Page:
NASA commissions independent review of delayed Psyche mission to metal asteroid

a spacecraft at an asteroid
An illustration shows the probe approaching Psyche. (Image credit: NASA/JPL-Caltech/Arizona State Univ./Space Systems Loral/Peter Rubin)

NASA commissioned an independent review Thursday (July 14) to look in detail at the issues delaying its Psyche mission well into 2023.

The Psyche spacecraft, which had been targeting launch this fall to the metal-rich asteroid of the same name, ran into a set of software issues so complex that in June, the spacecraft's launch was pushed to at least July 2023 amid overall uncertainty about the mission's future.

"The review will study factors of workforce environment, culture, communication, schedule, and both technical and programmatic risks," NASA wrote (opens in new tab) of the 15-person board, which will be chaired by Tom Young. (Other members were not disclosed.)

Related: The greatest asteroid missions of all time!

Young's past space-related positions include director of NASA's Goddard Space Flight Center, president and chief operating officer of Martin Marietta, and executive vice-president of Lockheed Martin. He also is experienced with U.S. space program advisory and review activities, a Congressional biography of his states (opens in new tab).

The board is set to start its review on Tuesday (July 19) and report its results in September, NASA added.

In late June, NASA pledged to launch a "continuation-termination" independent review board to examine "all possible options for next steps, including the estimated costs for each of the various possibilities," Lori Glaze, director of NASA's planetary science division at the agency's headquarters in Washington, told reporters at the time.

An artist's concept depicts the 140-mile-wide (226-kilometer-wide) asteroid Psyche, which lies in the main asteroid belt between Mars and Jupiter. (Image credit: NASA/JPL-Caltech/ASU)

Those options could include cancelation of the mission, on which NASA has spent $717 million (opens in new tab) so far, but Glaze and other officials emphasized a final decision would be pending based on what the review finds.

"That assessment will be made looking at the whole range and the implications for Psyche, the Discovery program and for the planetary portfolio," Glaze said in June. (The Discovery program encompasses mid-size planetary science missions, including fellow asteroid mission Lucy.)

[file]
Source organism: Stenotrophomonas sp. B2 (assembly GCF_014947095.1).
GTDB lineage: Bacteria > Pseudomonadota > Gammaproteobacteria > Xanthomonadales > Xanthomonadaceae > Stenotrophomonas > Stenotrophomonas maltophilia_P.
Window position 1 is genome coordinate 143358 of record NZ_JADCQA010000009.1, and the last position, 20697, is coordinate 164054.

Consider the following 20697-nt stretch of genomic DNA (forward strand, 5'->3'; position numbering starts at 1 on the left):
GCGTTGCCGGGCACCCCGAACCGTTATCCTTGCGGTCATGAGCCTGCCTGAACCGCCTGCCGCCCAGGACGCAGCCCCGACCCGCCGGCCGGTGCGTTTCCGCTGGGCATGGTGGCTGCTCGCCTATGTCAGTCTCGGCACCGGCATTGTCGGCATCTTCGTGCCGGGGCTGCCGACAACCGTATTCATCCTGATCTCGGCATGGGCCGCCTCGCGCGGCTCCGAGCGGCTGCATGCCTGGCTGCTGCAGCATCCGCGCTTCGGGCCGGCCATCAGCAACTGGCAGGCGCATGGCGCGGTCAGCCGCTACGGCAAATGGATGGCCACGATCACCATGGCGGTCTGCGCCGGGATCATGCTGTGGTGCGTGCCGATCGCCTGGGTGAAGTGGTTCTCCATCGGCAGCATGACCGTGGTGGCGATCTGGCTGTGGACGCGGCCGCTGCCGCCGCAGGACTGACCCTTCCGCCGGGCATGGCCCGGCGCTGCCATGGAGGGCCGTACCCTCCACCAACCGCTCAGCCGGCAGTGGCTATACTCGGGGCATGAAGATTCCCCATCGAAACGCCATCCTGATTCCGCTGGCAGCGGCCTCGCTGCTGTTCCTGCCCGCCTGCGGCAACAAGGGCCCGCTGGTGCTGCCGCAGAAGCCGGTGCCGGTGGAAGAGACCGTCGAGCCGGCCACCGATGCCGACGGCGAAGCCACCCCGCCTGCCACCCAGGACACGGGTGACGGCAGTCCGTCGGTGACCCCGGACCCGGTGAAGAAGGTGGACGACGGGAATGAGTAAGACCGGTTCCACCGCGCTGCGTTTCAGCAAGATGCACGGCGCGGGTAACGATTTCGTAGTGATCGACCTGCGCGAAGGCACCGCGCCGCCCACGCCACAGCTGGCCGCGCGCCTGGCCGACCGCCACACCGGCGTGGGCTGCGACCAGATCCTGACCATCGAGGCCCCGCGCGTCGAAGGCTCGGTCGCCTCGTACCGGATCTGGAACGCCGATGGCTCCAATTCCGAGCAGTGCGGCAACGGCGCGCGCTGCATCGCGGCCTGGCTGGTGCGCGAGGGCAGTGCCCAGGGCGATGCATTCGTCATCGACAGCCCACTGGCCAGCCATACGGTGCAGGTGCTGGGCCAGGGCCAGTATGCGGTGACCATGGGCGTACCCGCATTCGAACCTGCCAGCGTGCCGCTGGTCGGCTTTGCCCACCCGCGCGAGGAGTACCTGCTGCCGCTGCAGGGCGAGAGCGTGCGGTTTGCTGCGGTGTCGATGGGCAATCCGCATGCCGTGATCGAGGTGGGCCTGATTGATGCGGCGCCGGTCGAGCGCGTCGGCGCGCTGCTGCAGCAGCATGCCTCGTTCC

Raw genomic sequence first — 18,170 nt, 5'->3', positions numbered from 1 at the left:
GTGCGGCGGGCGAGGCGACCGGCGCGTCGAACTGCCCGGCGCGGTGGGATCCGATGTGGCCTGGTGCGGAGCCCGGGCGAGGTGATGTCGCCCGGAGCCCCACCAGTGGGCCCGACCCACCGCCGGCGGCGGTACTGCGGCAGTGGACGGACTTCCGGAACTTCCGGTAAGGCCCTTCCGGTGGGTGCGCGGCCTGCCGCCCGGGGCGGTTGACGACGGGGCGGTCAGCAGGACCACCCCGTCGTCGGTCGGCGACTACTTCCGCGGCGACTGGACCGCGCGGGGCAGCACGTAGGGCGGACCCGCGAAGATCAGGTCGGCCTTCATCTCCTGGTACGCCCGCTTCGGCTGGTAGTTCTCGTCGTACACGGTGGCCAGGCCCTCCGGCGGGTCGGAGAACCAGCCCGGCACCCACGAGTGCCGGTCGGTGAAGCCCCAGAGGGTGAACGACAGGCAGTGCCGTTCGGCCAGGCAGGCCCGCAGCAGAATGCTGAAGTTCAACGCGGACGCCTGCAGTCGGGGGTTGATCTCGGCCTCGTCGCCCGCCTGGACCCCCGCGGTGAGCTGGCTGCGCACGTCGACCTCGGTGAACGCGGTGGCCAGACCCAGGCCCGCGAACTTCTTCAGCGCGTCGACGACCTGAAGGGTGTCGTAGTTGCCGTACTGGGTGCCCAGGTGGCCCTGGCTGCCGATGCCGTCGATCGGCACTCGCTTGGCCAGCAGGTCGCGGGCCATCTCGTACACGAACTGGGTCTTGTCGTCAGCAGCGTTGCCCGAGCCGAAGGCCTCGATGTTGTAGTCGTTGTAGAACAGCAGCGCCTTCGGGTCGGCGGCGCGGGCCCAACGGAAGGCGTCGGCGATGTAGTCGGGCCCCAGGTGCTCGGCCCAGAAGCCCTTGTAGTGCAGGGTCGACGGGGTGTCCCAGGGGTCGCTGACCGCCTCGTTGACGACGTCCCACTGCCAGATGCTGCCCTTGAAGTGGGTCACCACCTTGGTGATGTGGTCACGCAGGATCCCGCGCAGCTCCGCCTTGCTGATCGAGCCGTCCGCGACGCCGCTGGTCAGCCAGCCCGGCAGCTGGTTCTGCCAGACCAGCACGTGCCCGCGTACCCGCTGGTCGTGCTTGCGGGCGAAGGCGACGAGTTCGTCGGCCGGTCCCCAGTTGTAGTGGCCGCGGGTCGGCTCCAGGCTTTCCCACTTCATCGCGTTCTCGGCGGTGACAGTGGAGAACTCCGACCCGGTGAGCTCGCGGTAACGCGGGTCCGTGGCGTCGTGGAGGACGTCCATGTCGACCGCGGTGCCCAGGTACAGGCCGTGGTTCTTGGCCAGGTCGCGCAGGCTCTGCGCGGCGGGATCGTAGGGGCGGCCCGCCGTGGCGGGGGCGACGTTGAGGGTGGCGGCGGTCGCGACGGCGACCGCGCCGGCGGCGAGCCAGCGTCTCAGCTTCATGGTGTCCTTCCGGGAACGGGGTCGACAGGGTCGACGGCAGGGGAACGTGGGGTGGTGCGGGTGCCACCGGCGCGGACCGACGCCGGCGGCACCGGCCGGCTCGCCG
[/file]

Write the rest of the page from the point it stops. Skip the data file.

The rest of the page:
The NASA statement this week added that the independent review will not only inform the continuation/termination review, but said the results will provide agency officials "with actionable information to reduce risk for other missions."

NASA's Psyche spacecraft is seen in early 2022 on its way to the vacuum chamber at the agency's Jet Propulsion Laboratory. (Image credit: NASA/JPL-Caltech)

Software issues were the main trouble holding up latter development of the Psyche mission, last envisioned to launch between Sept. 20 and Oct. 11 following a seven-week delay from a previous August launch opportunity. 

The spacecraft is healthy, but in recent weeks officials were unable to verify the performance of its guidance, navigation and control (GNC) software due to unforeseen troubles and complexities with the testbed (replica flight system) for Psyche. 

GNC is crucial not only to control the spacecraft's position, but also to make sure Psyche's antenna is pointed towards Earth to send data and receive commands, NASA said in a release (opens in new tab) about the decision in June.

When talking about the situation in June, Glaze emphasized NASA has made "no decision any way, one way or the other" about the future of the mission and that all information from the review would be considered.

"We'll discuss amongst the science mission directorate, and other stakeholders within NASA, to understand what all the implications are of different decisions before we make any decision going forward," she added.

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Elizabeth Howell
Staff Writer, Spaceflight

Elizabeth Howell, Ph.D., is a staff writer in the spaceflight channel since 2022. She was contributing writer for (opens in new tab) for 10 years before that, since 2012. Elizabeth's reporting includes an exclusive with Office of the Vice-President of the United States, speaking several times with the International Space Station, witnessing five human spaceflight launches on two continents, working inside a spacesuit, and participating in a simulated Mars mission. Her latest book, "Why Am I Taller?", is co-written with astronaut Dave Williams. Elizabeth holds a Ph.D. and M.Sc. in Space Studies from the University of North Dakota, a Bachelor of Journalism from Canada's Carleton University and (soon) a Bachelor of History from Athabasca University. Elizabeth is also a post-secondary instructor in communications and science since 2015. Elizabeth first got interested in space after watching the movie Apollo 13 in 1996, and still wants to be an astronaut someday. Mastodon: